Blackhawks captain Jonathan Toews said he was surprised when he learned about the trades despite Bowman's promise of change after they were eliminated.
"I think we've kind of hit a few road bumps the last few seasons. Things obviously change, as we've seen a lot over the last five or six years, but these were changes I don't think any of us expected," Toews said. "So, I guess we've learned to accept the fact that it's part of the game, part of the nature of ... things aren't always going to stay the same in the locker room here in Chicago.
"... I mean, it's hard to sit there and say [the team is better after the trades] without sounding like you're being disrespectful to your two teammates (Panarin and Hjalmarsson) that you care for and know were huge parts of your team, so you can't really say that. You've got to stay optimistic and say, 'Hopefully in the long run this is going to make us better,' but for now it's definitely a shock. It's kind of tough to see, too, close friends go to other teams."
Panarin won the Calder Trophy as the top rookie in the NHL in 2015-16, when he had 77 points (30 goals, 47 assists) in 82 games, and his 151 points are tied for seventh in the League over the past two seasons.
"There's no doubt, it was very difficult [trading him]," Bowman said. "The same thing with Niklas Hjalmarsson. I mean, he's the consummate professional. I don't think you're going to meet a more low-maintenance, team-oriented player than Niklas. All he cares about is winning and doing whatever the team needs to win. Trust me, those are some difficult phone calls to make."
Panarin found out about the trade shortly before leaving on a fishing trip to a remote part of Russia, according to his agent, Dan Milstein. Panarin and Milstein were surprised by the news.
"We had a great relationship with Stan Bowman and the organization," Milstein said. "The last contract that was signed was quick and painless, and Artemi never had any issues or concerns [about] the team. It's just part of the business, and he looks forward to the next challenge."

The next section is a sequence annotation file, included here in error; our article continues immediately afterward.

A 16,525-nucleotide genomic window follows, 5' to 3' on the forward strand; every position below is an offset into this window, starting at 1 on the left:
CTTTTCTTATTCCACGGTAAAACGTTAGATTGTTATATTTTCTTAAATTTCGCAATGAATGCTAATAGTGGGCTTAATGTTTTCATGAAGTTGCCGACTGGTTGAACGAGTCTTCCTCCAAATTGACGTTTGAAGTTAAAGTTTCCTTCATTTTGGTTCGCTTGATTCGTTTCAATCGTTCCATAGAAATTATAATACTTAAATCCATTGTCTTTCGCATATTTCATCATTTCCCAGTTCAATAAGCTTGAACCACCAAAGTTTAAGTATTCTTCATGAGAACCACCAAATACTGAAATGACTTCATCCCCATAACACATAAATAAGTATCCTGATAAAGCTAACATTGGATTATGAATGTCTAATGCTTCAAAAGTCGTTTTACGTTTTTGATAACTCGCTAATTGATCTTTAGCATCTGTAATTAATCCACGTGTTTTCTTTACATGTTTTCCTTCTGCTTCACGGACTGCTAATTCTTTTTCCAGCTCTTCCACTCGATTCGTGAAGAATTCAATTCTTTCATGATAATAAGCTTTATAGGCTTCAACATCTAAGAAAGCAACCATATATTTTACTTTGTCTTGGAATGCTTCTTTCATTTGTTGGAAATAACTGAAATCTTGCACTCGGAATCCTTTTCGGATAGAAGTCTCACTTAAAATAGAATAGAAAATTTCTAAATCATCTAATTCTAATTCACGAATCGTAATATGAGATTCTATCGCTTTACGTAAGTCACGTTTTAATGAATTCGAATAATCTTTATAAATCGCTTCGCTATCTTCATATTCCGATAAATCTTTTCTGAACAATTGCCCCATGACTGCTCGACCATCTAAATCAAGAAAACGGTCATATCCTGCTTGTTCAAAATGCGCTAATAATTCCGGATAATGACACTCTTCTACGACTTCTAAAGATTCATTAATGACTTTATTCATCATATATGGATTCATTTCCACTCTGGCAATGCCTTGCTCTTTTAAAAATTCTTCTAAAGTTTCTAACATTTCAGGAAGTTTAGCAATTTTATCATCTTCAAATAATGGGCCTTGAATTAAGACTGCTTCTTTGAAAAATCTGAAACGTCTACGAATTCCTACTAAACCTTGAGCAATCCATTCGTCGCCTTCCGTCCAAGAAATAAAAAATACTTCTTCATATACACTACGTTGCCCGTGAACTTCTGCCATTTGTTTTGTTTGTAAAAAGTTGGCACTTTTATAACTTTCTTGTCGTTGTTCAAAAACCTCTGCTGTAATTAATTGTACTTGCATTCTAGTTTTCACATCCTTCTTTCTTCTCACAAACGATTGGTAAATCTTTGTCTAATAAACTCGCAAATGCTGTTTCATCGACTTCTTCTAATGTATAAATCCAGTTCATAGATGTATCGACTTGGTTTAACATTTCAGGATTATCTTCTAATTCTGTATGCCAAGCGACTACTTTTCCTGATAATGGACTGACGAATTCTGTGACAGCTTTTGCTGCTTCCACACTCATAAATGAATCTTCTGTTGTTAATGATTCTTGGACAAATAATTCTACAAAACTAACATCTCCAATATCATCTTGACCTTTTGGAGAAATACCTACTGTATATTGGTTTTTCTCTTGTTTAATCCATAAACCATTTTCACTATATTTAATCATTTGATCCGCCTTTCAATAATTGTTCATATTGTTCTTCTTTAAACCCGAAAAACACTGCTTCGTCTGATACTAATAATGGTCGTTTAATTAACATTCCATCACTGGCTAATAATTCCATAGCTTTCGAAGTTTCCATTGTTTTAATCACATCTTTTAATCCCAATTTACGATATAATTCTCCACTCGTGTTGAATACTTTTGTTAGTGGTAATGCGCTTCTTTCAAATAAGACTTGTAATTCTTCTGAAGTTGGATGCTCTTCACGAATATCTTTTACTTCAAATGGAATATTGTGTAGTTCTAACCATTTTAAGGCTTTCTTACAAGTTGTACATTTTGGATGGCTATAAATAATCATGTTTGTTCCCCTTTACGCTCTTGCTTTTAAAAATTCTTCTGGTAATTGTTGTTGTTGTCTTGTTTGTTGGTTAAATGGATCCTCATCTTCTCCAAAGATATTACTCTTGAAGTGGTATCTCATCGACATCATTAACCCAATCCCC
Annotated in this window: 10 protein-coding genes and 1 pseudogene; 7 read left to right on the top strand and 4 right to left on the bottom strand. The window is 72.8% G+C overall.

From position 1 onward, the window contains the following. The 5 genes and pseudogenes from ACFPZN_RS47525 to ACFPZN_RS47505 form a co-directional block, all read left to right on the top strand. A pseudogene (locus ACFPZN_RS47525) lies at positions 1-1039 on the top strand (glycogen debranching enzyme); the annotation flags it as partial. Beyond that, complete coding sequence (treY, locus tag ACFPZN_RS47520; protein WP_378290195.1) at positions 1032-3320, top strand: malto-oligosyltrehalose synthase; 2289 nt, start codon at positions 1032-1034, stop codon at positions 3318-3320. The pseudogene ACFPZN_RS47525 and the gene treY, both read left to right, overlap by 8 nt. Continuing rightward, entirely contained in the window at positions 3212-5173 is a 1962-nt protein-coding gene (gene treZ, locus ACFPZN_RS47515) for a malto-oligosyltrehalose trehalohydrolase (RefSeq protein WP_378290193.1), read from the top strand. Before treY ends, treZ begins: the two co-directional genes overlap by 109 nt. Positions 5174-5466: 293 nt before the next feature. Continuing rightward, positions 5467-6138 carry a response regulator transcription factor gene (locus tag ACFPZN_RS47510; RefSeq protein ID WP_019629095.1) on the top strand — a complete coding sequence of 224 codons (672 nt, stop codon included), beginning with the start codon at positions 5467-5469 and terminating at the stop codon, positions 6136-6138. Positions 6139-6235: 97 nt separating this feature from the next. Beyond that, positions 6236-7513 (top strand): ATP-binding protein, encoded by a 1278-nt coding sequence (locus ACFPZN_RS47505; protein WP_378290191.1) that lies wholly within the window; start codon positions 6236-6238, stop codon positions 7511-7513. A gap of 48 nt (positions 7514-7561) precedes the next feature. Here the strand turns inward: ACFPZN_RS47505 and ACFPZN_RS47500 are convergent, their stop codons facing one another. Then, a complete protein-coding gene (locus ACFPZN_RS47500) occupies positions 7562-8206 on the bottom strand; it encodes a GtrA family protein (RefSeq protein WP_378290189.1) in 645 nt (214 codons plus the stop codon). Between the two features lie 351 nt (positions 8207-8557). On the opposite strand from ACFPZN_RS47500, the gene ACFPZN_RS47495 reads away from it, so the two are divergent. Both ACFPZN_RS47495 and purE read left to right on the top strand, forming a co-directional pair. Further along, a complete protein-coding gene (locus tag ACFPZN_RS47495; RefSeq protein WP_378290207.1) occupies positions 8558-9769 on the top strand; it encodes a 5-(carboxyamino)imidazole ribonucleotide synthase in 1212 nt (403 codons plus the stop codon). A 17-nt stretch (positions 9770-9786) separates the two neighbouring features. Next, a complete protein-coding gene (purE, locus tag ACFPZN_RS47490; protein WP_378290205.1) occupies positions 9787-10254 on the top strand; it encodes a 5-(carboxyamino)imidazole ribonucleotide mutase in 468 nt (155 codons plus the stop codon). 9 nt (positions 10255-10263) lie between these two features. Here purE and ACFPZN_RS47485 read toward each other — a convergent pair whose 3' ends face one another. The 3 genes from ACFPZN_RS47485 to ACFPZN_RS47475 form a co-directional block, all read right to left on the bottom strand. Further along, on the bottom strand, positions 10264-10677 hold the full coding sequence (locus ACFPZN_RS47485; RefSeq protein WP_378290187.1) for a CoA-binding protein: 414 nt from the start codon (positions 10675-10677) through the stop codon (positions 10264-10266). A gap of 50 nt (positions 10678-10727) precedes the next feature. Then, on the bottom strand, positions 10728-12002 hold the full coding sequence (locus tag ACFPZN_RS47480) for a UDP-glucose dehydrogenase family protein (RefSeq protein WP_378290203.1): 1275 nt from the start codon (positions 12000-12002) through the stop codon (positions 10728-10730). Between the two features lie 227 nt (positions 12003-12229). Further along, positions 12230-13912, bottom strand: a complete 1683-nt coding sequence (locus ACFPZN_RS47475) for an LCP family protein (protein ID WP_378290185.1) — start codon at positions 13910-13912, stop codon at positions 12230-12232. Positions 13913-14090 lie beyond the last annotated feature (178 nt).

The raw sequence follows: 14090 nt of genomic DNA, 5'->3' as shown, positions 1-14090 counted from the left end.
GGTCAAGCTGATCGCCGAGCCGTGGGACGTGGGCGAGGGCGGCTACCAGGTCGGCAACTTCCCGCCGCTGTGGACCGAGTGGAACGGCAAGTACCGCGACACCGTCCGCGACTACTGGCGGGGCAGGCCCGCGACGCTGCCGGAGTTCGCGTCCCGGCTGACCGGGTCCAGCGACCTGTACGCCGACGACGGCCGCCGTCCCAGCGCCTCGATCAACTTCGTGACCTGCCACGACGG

Saad, 24, had 53 points (24 goals, 29 assists) in 82 games with the Blue Jackets this season and three points (one goal, two assists) in five playoff games.
Saad was selected by Chicago in the second round (No. 43) of the 2011 draft and won the Stanley Cup with the Blackhawks in 2013 and 2015. In 368 games with the Blue Jackets and Blackhawks, Saad has 232 points (107 goals, 125 assists).
"It was definitely pretty shocking, but it is very exciting, obviously, to be back and to be a Chicago Blackhawk," Saad said. "I heard this morning, and it was definitely shocking to me. It's exciting to be back somewhere I'm comfortable and somewhere I know, and to be with an organization that has had success."
Motte had seven points (four goals, three assists) in 33 games as a rookie with the Blackhawks this season. Forsberg played in one game with the Blue Jackets and was 27-17-4-2 with a 2.28 goals-against average, .926 save percentage and four shutouts with Cleveland of the American Hockey League.
Bowman said Forsberg will get the first chance to back up Blackhawks starter Corey Crawford, filling a void left by the departure of Scott Darling, who was traded to the Carolina Hurricanes on April 28.